Album Review: How to Destroy Angels – Welcome oblivion
OverviewGenre: Industrial Electronica
Pros:Absorbing, dark mood. Maandig is solid. Distinct enough from Reznor’s past work.
Cons:A couple more chorus driven songs would been nice to set the balance more evenly.
Reznor, wife, and friends, offer up an album with enough of an identity of its own, making for an enjoyable trip though the apocalypse.
Trent Reznor isn’t one to sit on his hands. Since taking a break from Nine Inch Nails in 2009, he’s been a busy man: winning an Oscar and a Golden Globe for his amazing work on The Social Network with Atticus Ross (yes, this man won an Oscar), composing the main theme for last year’s Call of Duty, helping to form a Spotify competitor with Dr. Dre, and of course his musical partnership with his wife, Mariqueen Maandig, in the form of How to Destroy Angels. Releasing their first EP in 2010, it was clear that this would be at least a slightly different affair from Nine Inch Nails, although not overly so. A second EP was released late last year further expanding their range, with a promise of a full record still to come. Three years after their coming together, in the form of the irritatingly and deliberately mis-capitalised Welcome oblivion, we have a collection of songs that distinguish themselves while still retaining Reznor’s trademark touch.
Maandig’s singing, as no stranger to the microphone, having fronted the relatively unknown psychedelic rock group West Indian Girl for five years, contrasts well with Reznor’s vocals. The two often share duties on the same song, overlapping and fading in and out over each other, such as during the chorus of ‘Keep it together’. Maandig emerges as the primary voice of the band and does such a good job so as step out of Reznor’s shadow; whenever he does chime in, it evokes a warm momentary fondness and acts as an almost nostalgic reminder rather than as a longing for him to remain permanently centre stage.
‘Ice age’ is the most surprising track on the album, sounding almost like a completely different band at first, with a folky riff that repeats throughout the entire song. It becomes more familiar as it progresses, the violent hum that characterizes both Nine Inch Nails and How to Destroy Angels juxtaposing well with the acoustic plucking. The two disparate elements blend together better than expected, creating the most unique sounding piece of music on Welcome oblivion. ‘How long’ is one of only a few songs that is chorus focused. A few more like it would have shifted the balance to a more equal position, but such is the strength of the more unrestrained tracks that it is only a minor blemish.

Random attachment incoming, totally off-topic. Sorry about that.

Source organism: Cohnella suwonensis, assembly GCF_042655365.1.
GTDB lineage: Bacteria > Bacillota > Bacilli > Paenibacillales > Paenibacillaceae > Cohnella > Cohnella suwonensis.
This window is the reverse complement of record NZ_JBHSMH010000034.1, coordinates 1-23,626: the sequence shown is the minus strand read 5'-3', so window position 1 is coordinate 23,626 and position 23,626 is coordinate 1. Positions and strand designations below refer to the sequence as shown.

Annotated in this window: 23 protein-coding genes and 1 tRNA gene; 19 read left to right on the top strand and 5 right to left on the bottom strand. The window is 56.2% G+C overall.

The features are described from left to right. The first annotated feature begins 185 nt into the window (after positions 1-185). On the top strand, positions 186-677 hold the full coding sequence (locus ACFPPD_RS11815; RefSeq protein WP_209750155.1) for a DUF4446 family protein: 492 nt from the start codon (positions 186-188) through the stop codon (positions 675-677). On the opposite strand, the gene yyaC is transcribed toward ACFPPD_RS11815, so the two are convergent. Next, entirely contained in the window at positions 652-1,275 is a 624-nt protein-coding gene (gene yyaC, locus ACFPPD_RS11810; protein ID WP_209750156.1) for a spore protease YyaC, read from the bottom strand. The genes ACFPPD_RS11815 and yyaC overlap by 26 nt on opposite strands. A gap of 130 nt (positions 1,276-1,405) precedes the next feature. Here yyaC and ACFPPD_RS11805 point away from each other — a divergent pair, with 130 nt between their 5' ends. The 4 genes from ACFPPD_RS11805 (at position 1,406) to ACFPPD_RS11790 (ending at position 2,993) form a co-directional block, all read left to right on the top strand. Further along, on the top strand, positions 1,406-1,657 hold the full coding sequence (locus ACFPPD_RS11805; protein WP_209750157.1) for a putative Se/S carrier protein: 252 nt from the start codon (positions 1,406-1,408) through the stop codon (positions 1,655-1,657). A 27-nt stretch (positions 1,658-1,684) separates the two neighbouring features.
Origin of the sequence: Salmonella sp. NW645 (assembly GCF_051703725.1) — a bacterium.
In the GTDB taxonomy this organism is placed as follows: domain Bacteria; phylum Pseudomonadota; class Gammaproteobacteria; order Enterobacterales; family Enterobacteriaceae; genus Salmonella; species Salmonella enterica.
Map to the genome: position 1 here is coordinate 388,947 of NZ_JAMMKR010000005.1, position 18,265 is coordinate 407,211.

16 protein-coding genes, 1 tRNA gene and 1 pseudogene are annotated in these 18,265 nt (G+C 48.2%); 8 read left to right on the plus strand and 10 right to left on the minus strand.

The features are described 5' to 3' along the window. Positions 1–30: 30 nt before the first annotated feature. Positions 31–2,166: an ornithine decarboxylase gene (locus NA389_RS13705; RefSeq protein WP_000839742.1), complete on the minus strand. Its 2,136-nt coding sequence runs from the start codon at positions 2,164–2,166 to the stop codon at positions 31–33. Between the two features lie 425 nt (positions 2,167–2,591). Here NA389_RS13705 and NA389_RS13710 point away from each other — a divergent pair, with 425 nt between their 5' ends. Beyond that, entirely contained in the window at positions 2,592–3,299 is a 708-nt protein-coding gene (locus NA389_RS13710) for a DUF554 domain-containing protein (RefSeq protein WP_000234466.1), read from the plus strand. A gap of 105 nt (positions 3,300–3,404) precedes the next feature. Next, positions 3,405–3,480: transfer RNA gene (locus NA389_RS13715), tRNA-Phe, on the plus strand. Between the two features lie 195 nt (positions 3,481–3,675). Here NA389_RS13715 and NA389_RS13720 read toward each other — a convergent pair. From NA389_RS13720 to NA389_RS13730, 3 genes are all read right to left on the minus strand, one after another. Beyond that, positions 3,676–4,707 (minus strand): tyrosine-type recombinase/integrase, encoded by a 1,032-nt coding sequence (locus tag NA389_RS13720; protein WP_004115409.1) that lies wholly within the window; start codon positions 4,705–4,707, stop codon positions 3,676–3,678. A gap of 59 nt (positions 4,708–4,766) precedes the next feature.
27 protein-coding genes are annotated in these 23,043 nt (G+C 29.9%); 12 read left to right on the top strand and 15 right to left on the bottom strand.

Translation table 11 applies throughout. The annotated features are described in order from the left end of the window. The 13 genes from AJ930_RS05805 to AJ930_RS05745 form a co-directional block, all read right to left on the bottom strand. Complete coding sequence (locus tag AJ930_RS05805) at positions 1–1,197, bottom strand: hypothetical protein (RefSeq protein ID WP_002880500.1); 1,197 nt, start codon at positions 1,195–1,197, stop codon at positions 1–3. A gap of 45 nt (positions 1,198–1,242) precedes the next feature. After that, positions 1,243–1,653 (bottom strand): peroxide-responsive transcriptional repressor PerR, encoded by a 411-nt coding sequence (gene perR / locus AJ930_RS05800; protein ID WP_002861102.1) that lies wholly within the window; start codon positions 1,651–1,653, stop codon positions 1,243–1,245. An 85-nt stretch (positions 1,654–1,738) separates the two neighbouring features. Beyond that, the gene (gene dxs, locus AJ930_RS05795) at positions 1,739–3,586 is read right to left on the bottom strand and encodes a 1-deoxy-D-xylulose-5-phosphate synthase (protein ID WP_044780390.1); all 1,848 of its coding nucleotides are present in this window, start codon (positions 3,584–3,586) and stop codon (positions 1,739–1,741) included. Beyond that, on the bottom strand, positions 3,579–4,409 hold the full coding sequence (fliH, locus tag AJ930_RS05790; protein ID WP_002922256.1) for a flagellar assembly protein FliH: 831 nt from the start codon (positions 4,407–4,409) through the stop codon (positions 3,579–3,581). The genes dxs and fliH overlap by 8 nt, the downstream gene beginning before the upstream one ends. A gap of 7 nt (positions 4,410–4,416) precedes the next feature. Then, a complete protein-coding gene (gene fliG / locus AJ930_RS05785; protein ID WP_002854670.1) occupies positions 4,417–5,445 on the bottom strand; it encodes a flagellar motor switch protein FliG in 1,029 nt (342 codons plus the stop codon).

It’s as dark as one would expect, swimming in a sea of swirling anxiety and world-ending doom. Many of the the songs have a certain, almost freeform jam-like looseness to them despite their actually quite structured nature. On the whole it’s significantly more subdued and understated than previous Nine Inch Nail albums; there isn’t really anything here that’ll make you put your fist through your television in a fit of head banging insanity. But that’s ok; in fact, it’s the album’s core strength. Were this simply NIN with a female voice, no matter how impressive, it would have been undeniably disappointing on some level.
With the confirmation that Nine Inch Nails are to return this year, it’s entirely possible that How to Destroy Angels could be a once off. Even if this does turn out to be the case, the deviation has been a fruitful and worthy undertaking, resulting in a dark and sombre journey through oblivion that’s worth taking again and again.